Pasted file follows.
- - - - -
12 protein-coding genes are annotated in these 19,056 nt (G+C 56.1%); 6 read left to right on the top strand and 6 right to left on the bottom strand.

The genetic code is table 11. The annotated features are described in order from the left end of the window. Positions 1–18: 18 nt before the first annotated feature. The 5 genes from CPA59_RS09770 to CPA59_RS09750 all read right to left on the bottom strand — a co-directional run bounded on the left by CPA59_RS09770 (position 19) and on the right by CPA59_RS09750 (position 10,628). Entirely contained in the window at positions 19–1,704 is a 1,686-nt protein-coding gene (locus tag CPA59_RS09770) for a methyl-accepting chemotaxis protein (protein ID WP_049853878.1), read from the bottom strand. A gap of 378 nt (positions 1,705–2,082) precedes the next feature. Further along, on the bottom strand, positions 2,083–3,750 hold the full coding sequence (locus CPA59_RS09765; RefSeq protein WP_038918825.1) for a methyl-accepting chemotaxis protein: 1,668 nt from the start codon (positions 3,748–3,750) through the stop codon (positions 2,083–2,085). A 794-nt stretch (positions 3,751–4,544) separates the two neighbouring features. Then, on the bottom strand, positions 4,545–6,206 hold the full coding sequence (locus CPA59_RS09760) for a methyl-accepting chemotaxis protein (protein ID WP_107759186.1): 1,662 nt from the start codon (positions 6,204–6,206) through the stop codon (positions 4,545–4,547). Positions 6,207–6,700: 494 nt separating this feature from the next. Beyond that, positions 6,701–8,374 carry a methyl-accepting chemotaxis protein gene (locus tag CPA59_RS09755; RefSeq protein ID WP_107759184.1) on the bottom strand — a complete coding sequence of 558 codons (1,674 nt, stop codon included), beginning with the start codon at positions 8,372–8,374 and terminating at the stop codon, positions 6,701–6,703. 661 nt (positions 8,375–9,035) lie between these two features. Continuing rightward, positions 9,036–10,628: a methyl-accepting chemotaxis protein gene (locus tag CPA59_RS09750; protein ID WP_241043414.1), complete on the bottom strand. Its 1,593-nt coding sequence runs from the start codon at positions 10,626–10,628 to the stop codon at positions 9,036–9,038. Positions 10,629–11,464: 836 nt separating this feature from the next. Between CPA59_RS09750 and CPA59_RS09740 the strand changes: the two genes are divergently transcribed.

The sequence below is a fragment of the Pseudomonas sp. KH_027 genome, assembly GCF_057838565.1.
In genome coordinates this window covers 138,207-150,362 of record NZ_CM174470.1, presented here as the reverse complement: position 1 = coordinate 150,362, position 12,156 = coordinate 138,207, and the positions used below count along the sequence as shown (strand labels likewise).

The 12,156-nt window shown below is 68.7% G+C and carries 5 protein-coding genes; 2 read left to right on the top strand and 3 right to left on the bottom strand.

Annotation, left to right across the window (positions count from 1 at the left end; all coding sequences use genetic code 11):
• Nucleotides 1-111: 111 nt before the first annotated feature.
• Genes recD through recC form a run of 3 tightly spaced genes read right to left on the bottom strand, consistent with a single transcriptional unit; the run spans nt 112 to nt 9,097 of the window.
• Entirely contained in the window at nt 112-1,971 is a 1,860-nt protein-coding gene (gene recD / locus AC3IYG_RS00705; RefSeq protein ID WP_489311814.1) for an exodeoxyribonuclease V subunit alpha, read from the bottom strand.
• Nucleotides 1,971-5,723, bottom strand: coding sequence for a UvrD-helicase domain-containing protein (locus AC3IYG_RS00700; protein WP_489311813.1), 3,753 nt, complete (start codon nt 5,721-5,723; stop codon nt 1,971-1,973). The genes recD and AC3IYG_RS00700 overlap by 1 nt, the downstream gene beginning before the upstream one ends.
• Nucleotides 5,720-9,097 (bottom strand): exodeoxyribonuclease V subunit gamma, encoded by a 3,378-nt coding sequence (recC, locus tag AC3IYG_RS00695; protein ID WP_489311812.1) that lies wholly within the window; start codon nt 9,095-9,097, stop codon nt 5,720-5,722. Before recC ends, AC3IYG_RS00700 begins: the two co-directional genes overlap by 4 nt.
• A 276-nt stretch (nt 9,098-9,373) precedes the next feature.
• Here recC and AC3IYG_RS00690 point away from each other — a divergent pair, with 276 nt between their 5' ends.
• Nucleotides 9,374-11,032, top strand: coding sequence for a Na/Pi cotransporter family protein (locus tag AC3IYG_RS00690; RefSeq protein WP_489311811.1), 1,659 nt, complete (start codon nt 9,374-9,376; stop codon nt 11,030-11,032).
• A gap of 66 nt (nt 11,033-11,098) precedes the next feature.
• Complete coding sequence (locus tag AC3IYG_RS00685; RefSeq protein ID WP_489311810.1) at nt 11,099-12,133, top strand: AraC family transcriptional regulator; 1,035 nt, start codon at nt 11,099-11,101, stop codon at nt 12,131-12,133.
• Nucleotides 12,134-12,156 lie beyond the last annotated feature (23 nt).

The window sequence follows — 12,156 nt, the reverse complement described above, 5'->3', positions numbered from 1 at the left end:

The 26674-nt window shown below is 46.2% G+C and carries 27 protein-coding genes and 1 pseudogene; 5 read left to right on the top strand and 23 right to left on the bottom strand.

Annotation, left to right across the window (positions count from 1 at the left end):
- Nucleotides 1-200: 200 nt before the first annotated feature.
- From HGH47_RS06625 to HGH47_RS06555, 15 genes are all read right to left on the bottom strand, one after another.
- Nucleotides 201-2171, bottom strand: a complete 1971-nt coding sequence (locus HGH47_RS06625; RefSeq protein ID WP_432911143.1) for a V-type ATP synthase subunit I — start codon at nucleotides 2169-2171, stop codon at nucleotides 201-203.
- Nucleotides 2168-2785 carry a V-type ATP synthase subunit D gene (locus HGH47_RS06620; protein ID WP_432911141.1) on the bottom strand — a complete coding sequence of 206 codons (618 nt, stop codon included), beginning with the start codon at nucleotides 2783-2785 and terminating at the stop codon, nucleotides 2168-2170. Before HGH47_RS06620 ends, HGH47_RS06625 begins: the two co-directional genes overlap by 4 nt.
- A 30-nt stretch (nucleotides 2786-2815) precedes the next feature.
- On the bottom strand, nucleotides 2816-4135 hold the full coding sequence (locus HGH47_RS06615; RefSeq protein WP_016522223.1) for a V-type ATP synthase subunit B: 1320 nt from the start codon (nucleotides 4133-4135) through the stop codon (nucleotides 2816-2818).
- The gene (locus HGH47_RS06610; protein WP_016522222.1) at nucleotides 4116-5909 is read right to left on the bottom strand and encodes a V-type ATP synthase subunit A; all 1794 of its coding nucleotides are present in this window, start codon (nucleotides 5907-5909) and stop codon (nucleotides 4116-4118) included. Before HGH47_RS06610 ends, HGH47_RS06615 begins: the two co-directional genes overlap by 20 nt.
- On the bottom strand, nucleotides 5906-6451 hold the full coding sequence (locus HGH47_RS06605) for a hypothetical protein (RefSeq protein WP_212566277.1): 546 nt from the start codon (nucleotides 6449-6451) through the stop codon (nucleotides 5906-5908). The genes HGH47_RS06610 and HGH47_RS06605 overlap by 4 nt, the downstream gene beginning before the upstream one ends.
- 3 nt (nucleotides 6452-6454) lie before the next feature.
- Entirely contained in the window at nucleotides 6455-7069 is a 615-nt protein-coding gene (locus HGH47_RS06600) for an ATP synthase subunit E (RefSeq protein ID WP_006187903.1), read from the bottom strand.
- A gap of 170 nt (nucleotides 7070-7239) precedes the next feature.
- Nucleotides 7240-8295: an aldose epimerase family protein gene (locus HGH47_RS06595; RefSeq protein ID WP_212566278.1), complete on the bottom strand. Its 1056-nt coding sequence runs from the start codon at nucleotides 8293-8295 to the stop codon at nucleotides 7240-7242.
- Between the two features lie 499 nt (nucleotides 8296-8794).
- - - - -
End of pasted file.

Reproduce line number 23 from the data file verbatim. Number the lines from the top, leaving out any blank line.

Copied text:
- Nucleotides 201-2171, bottom strand: a complete 1971-nt coding sequence (locus HGH47_RS06625; RefSeq protein ID WP_432911143.1) for a V-type ATP synthase subunit I — start codon at nucleotides 2169-2171, stop codon at nucleotides 201-203.